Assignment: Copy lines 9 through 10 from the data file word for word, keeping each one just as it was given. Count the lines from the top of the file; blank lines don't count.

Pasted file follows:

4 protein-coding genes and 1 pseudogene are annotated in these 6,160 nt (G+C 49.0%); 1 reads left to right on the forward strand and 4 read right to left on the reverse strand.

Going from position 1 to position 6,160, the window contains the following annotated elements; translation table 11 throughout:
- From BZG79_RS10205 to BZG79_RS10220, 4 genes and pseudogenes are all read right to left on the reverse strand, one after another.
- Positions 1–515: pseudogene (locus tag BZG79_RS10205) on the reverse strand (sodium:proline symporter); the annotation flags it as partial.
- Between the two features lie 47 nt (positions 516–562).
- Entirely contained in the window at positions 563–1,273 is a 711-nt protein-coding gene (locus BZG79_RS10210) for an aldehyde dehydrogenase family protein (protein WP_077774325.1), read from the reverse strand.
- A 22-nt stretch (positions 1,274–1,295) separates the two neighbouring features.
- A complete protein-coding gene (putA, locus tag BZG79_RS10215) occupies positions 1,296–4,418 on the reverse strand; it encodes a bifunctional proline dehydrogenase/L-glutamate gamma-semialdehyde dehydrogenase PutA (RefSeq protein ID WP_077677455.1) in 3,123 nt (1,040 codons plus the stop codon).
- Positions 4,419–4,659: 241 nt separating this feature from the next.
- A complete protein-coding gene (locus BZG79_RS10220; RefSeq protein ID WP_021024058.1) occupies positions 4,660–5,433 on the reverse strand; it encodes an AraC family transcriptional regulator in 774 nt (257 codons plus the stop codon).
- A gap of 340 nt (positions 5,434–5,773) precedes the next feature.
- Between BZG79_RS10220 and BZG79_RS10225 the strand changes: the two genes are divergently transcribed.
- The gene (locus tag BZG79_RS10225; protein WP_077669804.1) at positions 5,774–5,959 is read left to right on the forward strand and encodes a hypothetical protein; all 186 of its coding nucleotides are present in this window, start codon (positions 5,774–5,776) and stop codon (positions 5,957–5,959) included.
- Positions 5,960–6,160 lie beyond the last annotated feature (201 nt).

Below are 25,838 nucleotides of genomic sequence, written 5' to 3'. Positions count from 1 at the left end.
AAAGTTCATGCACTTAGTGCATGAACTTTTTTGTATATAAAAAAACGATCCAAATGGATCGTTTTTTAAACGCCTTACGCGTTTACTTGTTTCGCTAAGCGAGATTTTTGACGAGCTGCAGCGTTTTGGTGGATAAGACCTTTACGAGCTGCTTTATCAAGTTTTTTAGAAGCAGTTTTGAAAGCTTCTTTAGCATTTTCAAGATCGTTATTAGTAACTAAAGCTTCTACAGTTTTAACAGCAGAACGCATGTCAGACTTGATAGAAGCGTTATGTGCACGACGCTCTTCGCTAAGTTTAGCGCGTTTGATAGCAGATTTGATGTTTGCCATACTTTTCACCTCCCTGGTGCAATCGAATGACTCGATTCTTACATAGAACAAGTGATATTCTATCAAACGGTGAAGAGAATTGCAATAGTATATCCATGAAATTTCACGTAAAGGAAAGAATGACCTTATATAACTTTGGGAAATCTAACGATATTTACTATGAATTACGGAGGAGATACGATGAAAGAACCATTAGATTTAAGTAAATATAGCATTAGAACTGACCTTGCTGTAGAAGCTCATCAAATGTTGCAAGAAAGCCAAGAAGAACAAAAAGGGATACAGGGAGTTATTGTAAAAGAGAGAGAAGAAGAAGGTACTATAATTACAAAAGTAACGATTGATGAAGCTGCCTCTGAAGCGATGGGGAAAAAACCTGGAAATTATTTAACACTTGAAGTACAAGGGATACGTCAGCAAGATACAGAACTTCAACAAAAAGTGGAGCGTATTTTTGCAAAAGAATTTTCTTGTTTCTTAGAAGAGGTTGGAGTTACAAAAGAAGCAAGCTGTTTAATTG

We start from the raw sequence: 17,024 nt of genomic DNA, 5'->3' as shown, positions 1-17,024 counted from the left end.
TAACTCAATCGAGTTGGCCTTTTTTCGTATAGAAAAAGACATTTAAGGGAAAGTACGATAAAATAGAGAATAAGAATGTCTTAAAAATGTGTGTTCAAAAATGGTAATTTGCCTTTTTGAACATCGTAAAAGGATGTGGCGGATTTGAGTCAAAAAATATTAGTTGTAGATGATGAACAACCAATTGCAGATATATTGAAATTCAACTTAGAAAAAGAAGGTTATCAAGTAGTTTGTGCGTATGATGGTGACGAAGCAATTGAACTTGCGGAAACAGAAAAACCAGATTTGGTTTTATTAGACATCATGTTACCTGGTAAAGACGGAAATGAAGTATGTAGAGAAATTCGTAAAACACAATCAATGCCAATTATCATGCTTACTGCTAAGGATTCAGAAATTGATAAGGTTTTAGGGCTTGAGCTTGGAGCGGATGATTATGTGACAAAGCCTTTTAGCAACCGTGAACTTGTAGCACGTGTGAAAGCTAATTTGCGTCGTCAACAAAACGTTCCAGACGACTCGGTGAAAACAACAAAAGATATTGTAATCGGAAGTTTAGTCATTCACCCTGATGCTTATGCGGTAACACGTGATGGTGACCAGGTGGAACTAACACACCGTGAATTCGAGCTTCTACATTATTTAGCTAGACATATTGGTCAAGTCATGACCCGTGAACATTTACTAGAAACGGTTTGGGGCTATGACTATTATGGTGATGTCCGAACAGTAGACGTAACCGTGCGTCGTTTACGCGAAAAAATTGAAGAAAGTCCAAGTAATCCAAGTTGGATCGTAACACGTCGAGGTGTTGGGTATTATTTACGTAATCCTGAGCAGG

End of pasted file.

- Positions 4,419–4,659: 241 nt separating this feature from the next.
- A complete protein-coding gene (locus BZG79_RS10220; RefSeq protein ID WP_021024058.1) occupies positions 4,660–5,433 on the reverse strand; it encodes an AraC family transcriptional regulator in 774 nt (257 codons plus the stop codon).